These problems only make up only a portion of the game, and the remainder is a little more like what Hitman veterans expect, where you track and kill your targets with ingenuity. These missions are at their best when you do a little experimenting to figure out how to get a clean kill and escape without detection, so the real disappointment for me is that the developers have simultaneously undermined the kind of creativity you're invited to use by implementing a frustrating checkpoint system. You'll find checkpoints lightly sprinkled throughout certain spots in levels that allow you to save your progress once per physical checkpoint, and there's no system for manually saving your game at all. (And on the higher difficulty levels, of which there are five total, you can't even use the checkpoint system.) This can get frustrating, as there are long sections of trial-and-error stealth and split second timing where one mistake near the end of a section meant re-doing the whole thing. Not only does this discourage experimentation, but through repeating whole sections half a dozen times, it also caused me to sometimes settle for just killing the final cops or guards at the end of a level, rather than figuring out a more appropriate set of final steps for evasion or finding the exit.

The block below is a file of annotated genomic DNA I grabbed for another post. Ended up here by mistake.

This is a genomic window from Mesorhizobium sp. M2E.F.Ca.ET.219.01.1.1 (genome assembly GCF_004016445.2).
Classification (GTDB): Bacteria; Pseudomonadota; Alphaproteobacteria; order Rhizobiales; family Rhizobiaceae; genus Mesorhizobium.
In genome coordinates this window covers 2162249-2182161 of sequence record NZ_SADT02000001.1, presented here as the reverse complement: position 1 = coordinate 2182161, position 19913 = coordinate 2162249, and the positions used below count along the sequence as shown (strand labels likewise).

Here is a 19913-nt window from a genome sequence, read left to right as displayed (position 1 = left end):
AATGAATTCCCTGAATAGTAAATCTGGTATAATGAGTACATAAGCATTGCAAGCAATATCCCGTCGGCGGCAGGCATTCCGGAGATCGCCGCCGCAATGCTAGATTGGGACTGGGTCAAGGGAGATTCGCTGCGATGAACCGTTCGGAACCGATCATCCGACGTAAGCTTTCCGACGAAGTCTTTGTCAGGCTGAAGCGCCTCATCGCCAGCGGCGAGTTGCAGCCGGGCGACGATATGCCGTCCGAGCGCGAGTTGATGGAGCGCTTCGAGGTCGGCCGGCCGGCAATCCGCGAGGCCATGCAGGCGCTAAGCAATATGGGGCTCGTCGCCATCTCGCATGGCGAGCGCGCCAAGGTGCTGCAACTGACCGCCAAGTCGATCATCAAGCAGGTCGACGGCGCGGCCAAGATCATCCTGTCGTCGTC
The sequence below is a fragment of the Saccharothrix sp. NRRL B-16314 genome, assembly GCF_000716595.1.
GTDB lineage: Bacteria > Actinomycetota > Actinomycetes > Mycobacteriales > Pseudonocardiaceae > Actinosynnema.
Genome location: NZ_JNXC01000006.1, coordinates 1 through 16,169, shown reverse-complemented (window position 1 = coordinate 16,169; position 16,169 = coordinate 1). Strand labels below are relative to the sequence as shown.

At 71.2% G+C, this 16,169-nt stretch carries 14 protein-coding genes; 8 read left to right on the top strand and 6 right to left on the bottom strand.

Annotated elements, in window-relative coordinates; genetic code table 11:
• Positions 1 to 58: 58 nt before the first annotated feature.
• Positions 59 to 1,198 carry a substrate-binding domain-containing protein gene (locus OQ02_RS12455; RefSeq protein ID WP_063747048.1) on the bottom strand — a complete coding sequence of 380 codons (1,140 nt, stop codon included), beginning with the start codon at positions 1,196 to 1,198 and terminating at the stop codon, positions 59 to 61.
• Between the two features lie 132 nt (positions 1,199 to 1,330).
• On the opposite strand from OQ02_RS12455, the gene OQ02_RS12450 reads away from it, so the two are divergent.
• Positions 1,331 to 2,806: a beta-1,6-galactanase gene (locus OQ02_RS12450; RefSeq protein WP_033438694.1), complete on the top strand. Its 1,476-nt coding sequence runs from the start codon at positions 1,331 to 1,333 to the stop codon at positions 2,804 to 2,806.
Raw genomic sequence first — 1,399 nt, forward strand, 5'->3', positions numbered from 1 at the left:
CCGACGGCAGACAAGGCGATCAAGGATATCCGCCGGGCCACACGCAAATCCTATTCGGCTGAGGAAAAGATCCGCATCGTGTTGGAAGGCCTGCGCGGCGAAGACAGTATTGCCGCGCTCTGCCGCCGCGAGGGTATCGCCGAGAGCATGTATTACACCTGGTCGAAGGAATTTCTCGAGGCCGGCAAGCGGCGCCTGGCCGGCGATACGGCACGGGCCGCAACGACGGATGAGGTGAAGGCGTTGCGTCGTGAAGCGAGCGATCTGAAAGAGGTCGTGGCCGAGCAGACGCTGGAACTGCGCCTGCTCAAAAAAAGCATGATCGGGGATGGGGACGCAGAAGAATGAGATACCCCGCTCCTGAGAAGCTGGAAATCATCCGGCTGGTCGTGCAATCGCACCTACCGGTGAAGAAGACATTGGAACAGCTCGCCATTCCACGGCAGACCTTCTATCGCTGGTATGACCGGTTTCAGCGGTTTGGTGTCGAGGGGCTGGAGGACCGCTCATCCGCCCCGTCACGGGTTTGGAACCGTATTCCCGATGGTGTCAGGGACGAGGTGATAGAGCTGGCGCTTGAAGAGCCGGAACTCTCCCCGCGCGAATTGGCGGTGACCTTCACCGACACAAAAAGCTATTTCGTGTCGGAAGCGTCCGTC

At the very least, I have found the PC port of the game to be pretty solid. Developed separately from the console versions by Nixxes, the guys who were in charge of the very solid PC port of Deus Ex: Human Revolution, Hitman: Absolution has plenty of detail options, great controls, a quick benchmark mode to check your machine's performance, and a pretty solid frame rate. The textures look vastly more detailed on PC than on consoles and the special effects, while a little overbearing sometimes, still looked excellent. Some other journalists have reported bugs and frame rate issues, but I didn't find any, and on my lower-spec laptop, the game ran fine where other games released this year struggled.